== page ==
The Japanese author and philosopher Soetsu Yanagi once wrote that “Man is most free, when his tools are proportionate to their needs” (The Unknown Craftsman: An Insight Into Beauty).
I upgraded to a (at the time, now almost two years ago) new smartphone, the Nokia® Lumia™ 920. Now, I’ve been using mobile phones since the mid-eighties, when they were still meant to be installed in cars rather than carried around. Not very practical on the go, but it certainly improved customers’ ability to reach me while I was on the road.
For the most part of the time using the Lumia I was actually not sure, whom this phone was designed for. I spend a lot of time talking on the phone and it actually seems fair to me to say that it was originally not designed specifically for that – although I’m sure the folks at Nokia had designed an excellent piece of electronics with fantastic specs!
So, it had to do with the user interface of the phone, in other words, mainly the operating system. This defines many key features – simple ones like volume settings (listen to a podcast with your earphones and miss the next incoming phone call, because the ringtone volume was then set to be too low to hear it!) – and in this case also apps like the calendar. I can’t believe someone had designed a calendar function without a weekly view! Yes, this could be obtained with a 3rd party app, but why would I need to pay extra for and trust such an app with my critical business information? Do you really know, what all these apps do in the background? With this calendar looking for a free slot on your phone calendar was a pain. Not worth even trying, when on the phone with someone – you’d just get frustrated.
The one single volume control that affects the volume of everything is in my view a really bad idea. At least I’m not the only one that has answered the phone in the car using the Bluetooth hands-free function, only to realize that pushing the car volume setting to the full will not help you hear the person who called you – because the phone’s volume setting for Bluetooth is all of a sudden at the lowest level!
Things are getting better
However, some things changed, when Microsoft® recently introduced the Windows® Phone 8.1 update to the phone. I had been seriously thinking about getting a new phone with some other operating system, but now I have decided to give its creators another chance. But not all is well yet.
It seems the only way this device can be professionally used is by connecting it with Microsoft Exchange™. In that way you can – among other things – avoid the very slow process of adding your new business contacts to the “People” application. In that application, a good example of what I mean is that when you want to add one of the most important pieces of information on your new business contact, their job title, you have to go to the last option in the menu down below called “Other” to add it… Not to mention that the default value for email is “Private”, not “Work”.
The calendar function is now much better and it includes a weekly view that is actually quite snappy. On the other hand, it seems absolutely impossible for Microsoft to synchronize the categories set on tasks in Outlook® so that they could be used for maintaining category-based lists on the mobile phone as well. This functionality is really needed by anyone using the GTD® system (“Getting Things Done®”) developed by David Allen. This functionality would – as an example – allow you to view your @CALLS list on the phone while on the go and having extra time to make those calls…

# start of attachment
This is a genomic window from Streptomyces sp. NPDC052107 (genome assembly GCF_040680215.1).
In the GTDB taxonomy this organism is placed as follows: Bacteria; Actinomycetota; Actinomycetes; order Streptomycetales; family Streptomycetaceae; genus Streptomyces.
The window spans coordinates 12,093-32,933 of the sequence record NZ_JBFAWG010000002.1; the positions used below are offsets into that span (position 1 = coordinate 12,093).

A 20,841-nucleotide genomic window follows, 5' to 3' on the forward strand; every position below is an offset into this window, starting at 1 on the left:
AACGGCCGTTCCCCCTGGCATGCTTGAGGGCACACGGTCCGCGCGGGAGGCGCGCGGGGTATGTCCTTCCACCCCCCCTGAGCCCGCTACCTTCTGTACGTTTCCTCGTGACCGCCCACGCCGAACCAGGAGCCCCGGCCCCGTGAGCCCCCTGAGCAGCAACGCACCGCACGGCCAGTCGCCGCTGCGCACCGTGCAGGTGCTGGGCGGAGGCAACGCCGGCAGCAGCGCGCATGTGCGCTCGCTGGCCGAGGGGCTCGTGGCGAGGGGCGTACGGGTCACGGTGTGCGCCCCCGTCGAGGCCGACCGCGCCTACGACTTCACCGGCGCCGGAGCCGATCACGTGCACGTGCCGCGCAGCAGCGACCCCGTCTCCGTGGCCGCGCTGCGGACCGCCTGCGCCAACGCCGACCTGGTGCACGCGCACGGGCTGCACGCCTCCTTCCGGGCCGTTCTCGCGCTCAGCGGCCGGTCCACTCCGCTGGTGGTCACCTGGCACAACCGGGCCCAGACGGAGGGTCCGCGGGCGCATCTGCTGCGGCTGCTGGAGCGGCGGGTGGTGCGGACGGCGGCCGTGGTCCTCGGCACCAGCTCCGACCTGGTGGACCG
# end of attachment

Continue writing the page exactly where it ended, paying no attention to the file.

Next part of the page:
The volume control issue also got a solution in the new release, although setting the various notification tones got a little more complex. Well, from the productivity point of view it is actually a better idea not to turn the notification for incoming emails on during the day – and this setting got a bit further down in the menu structure of the phone anyway.
Well, what about the other platforms then? More often than I care to mention I have seen people struggle with their handsets, trying to get a phone call answered, but with the touchscreen ignoring their intense efforts! I have been using the original iPad® since it was made available and it works well for the kind of applications that it has been designed for. For some time now it has, however started to show severe signs of instability and some new apps will not even run on it – the newer version of the Microsoft OneNote® being one of them. Now that Apple® introduced their new software release for the iPhone®, many have noticed their phones have started to work much slower… Which is nothing new in this business of course, although – I have to admit – in the case of the Lumia 920 the upgrade to the newest release did to my amazement not slow down the phone too much.
So what now?
Coming back to Mr Yanagi, I should have thought about this at the store and not let my weakness for flashy, high-end gadgets get the better of me. A third of the functionality of that phone would be sufficient to help get my job done efficiently. And yet, the phone itself is not on a functionality level to totally replace my notebook to create, edit and review presentations, proposal or contract documents or work with project planning tools. Worse, the large touchscreen makes it hard to use the phone with a single hand or without looking at it.
So, for the time being, my old collection of mobile phones will stay as backup and one of those might well come back to action one day. Who knows – perhaps getting a second SIM would be a good idea, splitting the functionality between two devices… But then again, I still would need my trusted notebook with me, too…